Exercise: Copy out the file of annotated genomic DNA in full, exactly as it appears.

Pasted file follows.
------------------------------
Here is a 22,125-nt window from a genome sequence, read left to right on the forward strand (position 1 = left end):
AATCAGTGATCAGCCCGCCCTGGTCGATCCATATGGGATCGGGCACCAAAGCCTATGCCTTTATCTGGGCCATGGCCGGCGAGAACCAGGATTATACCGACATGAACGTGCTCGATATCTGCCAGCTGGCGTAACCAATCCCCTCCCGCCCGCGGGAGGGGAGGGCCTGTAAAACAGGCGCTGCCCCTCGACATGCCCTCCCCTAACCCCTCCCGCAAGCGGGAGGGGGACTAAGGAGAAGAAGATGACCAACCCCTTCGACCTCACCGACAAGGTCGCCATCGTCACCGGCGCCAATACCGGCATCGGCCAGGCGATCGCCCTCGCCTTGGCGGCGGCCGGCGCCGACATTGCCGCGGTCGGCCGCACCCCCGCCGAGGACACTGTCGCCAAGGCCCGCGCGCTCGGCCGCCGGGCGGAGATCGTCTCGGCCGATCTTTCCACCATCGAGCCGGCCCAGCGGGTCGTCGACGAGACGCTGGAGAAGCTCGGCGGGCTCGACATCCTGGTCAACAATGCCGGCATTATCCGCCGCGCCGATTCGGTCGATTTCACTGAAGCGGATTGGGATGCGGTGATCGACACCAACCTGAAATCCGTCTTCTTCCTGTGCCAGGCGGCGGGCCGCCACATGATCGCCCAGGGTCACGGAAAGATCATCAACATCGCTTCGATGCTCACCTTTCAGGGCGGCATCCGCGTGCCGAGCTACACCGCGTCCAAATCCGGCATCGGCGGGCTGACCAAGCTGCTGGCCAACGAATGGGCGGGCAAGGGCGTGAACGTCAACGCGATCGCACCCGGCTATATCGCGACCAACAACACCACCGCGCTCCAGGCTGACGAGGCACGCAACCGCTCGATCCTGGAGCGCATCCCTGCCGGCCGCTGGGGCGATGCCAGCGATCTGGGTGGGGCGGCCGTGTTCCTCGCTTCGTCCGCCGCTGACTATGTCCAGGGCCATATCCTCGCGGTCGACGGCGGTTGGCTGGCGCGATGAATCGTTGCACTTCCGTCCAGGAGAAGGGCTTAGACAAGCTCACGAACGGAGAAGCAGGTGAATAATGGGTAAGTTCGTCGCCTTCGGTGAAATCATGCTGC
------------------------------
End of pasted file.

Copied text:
Here is a 22,125-nt window from a genome sequence, read left to right on the forward strand (position 1 = left end):
AATCAGTGATCAGCCCGCCCTGGTCGATCCATATGGGATCGGGCACCAAAGCCTATGCCTTTATCTGGGCCATGGCCGGCGAGAACCAGGATTATACCGACATGAACGTGCTCGATATCTGCCAGCTGGCGTAACCAATCCCCTCCCGCCCGCGGGAGGGGAGGGCCTGTAAAACAGGCGCTGCCCCTCGACATGCCCTCCCCTAACCCCTCCCGCAAGCGGGAGGGGGACTAAGGAGAAGAAGATGACCAACCCCTTCGACCTCACCGACAAGGTCGCCATCGTCACCGGCGCCAATACCGGCATCGGCCAGGCGATCGCCCTCGCCTTGGCGGCGGCCGGCGCCGACATTGCCGCGGTCGGCCGCACCCCCGCCGAGGACACTGTCGCCAAGGCCCGCGCGCTCGGCCGCCGGGCGGAGATCGTCTCGGCCGATCTTTCCACCATCGAGCCGGCCCAGCGGGTCGTCGACGAGACGCTGGAGAAGCTCGGCGGGCTCGACATCCTGGTCAACAATGCCGGCATTATCCGCCGCGCCGATTCGGTCGATTTCACTGAAGCGGATTGGGATGCGGTGATCGACACCAACCTGAAATCCGTCTTCTTCCTGTGCCAGGCGGCGGGCCGCCACATGATCGCCCAGGGTCACGGAAAGATCATCAACATCGCTTCGATGCTCACCTTTCAGGGCGGCATCCGCGTGCCGAGCTACACCGCGTCCAAATCCGGCATCGGCGGGCTGACCAAGCTGCTGGCCAACGAATGGGCGGGCAAGGGCGTGAACGTCAACGCGATCGCACCCGGCTATATCGCGACCAACAACACCACCGCGCTCCAGGCTGACGAGGCACGCAACCGCTCGATCCTGGAGCGCATCCCTGCCGGCCGCTGGGGCGATGCCAGCGATCTGGGTGGGGCGGCCGTGTTCCTCGCTTCGTCCGCCGCTGACTATGTCCAGGGCCATATCCTCGCGGTCGACGGCGGTTGGCTGGCGCGATGAATCGTTGCACTTCCGTCCAGGAGAAGGGCTTAGACAAGCTCACGAACGGAGAAGCAGGTGAATAATGGGTAAGTTCGTCGCCTTCGGTGAAATCATGCTGC